Groups fear lifeline grants from council could be cut next year…

    COMMUNITY groups are worried for their existence with thousands of pounds in council funding set to be lost. Tunbridge Wells Borough Council [TWBC] has blamed central government cuts on their proposal to reduce grants to organisations by April 2020.

    The authority provides a combined £255,000 to 13 groups, the largest of which being a £140,000 grant to Citizens Advice. Grants to Trinity Theatre and Shopmobility could also be affected.

    A TWBC spokesman said: “Government funding continues to be cut and we are seeking to make financial efficiencies ahead of 2018/19, when we shall receive no further funding.

    “We have been working with the organisations who receive grants from us to mitigate the impact of the inevitable reduction in their funding from us. “We have put three-year agreements in place which reduce funding to voluntary and community sector organisations year on year until 2019/2020.”

    Members of organisations approached by the Times stated they had not heard from the council and were unsure about what, if any, cuts might be applied.

    But while discussions are set to begin, groups are wary of the impact of any reductions.
    Rod Dann, Curator of Cranbrook Museum, said: “This is worrying, we are run by volunteers and do not charge for entrance, so we rely on the £4,500 grant to keep going.”

    He warned: “This could well mean the museum has to close. I hope the council realises this.” Amanda Bell is Chief Executive of West Kent Mediation – an organisation supported by Tonbridge, Sevenoaks and Tunbridge Wells councils, with the latter authority providing £2,500.

    She said: “If the funding was to pull out it would have a massive effect, and it would be hard to maintain the service we provide. “The council has been generous enough to fund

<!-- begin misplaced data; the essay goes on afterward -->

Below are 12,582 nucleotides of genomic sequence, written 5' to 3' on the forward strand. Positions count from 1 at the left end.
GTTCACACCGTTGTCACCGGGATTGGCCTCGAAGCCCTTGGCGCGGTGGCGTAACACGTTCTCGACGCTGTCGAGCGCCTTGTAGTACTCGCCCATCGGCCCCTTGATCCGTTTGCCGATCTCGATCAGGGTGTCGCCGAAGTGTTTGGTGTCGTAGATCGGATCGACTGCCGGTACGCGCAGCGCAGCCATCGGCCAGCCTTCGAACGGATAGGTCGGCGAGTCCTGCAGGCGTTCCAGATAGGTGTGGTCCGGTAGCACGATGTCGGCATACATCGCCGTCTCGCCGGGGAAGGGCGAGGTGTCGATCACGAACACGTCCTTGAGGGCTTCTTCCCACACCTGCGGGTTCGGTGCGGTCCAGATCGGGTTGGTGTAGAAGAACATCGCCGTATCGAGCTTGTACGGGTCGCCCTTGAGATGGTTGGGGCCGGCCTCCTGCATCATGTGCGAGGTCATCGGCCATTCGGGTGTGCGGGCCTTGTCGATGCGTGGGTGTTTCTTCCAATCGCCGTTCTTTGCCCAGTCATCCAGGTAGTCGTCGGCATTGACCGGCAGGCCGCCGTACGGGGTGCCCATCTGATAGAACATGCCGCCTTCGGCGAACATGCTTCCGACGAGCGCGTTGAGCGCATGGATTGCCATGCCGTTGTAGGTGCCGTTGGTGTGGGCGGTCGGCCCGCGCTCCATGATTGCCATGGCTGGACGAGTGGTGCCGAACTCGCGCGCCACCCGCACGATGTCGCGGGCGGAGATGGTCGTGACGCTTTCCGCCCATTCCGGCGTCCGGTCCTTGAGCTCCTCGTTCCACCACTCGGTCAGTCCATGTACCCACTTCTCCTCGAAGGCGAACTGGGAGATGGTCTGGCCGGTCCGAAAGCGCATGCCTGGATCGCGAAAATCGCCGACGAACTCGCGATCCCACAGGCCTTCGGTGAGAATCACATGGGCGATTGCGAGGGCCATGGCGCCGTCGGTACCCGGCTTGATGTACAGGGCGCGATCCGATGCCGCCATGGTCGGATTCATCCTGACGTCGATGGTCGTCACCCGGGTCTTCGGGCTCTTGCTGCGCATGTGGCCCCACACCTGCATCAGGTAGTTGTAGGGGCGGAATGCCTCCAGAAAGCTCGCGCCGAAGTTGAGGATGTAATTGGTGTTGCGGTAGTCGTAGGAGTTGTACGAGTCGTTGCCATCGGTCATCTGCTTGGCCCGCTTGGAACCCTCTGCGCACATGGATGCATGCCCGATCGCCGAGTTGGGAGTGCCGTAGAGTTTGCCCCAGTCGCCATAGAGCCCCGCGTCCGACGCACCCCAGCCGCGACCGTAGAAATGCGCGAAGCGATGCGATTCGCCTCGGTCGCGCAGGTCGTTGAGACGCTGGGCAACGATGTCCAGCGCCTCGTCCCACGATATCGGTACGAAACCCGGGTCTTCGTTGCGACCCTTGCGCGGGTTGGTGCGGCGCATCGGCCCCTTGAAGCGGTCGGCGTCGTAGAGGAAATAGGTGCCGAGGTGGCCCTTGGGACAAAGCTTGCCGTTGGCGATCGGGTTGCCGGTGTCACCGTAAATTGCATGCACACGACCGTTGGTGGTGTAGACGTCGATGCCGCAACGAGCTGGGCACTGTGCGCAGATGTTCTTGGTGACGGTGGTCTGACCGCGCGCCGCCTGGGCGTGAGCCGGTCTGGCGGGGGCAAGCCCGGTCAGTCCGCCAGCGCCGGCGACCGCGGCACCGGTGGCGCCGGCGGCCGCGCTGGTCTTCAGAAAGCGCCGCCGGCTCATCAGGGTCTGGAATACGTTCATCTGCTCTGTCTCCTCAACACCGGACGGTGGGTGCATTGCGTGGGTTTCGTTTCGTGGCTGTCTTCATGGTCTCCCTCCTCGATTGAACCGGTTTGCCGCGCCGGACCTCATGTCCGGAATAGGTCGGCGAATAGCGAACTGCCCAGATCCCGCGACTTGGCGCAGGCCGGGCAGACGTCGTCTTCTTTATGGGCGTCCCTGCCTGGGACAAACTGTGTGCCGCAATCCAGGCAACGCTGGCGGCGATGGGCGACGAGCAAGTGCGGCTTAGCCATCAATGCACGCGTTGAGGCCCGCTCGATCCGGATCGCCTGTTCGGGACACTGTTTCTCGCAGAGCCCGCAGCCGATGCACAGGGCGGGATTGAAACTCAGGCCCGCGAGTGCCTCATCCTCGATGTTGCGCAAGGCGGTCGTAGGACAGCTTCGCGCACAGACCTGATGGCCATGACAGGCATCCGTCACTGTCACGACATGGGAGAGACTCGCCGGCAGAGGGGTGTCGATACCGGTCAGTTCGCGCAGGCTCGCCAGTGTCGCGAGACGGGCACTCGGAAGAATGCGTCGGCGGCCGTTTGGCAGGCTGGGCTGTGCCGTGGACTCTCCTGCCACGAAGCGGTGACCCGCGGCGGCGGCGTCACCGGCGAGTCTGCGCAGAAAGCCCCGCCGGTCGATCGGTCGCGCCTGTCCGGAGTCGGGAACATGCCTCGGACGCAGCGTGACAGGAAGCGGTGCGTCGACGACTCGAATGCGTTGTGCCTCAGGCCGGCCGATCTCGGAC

us and it is diffi cult to comment until they confirm things with us.”

    The council has introduced the TW Lotto scheme, where public money goes to support good causes, as a replacement in part – although Mr Dann said this was ‘not enough’.

    Caroline Riddle, Chairperson of Tunbridge Wells Shopmobility – a group who receive £12,000 a year – said: “The council has not told us anything. “If we did not get funding from the council we would have to close. The grant goes towards supplying scooters and keeping the service going.

    “It has already been reduced from £19,500, and is a small amount to keep going on. “We are mortifi ed by the thought of it stopping and we all feel completely in the dark.”

    Councillor says cuts will fund Civic Complex
    Money gained from cutting grants will be used to support the opinion-dividing Civic Complex, according to a councillor. Tunbridge Wells Borough Council [TWBC] will tonight [December 6] vote on advanced plans for the project, which will cost a gross £90million.

    The authority needs to find £2.3million in savings by 2023 to help finance the net revenue cost. Financial documents suggest TWBC will ‘find alternative ways to support community groups and environmental grants’ to save £280,000. A TWBC spokesman said: “The reductions to grant funding will have to happen regardless of the decision the council takes.”

    However, Cllr James Hannam (pictured above), who represents Frittenden and Sissinghurst ward, said: “I know councillors who say they will vote against cuts but vote for the theatre. That is ridiculous, I’ve been trying to point out it is going to the theatre.

    “In a committee meeting, I asked the council’s Financial Director if there was an alternative [financial plan to find the £2.3million], but he was not able to say.”

    Mike Mackenzie (pictured below), Trustee of Paddock Wood Community Advice Centre, said: “We rely on the funding to help 500-600 people every year. In my personal view, TWBC has always been good at balancing the books. I am not saying the theatre is wrong or right, but they should think carefully where they draw resources from.”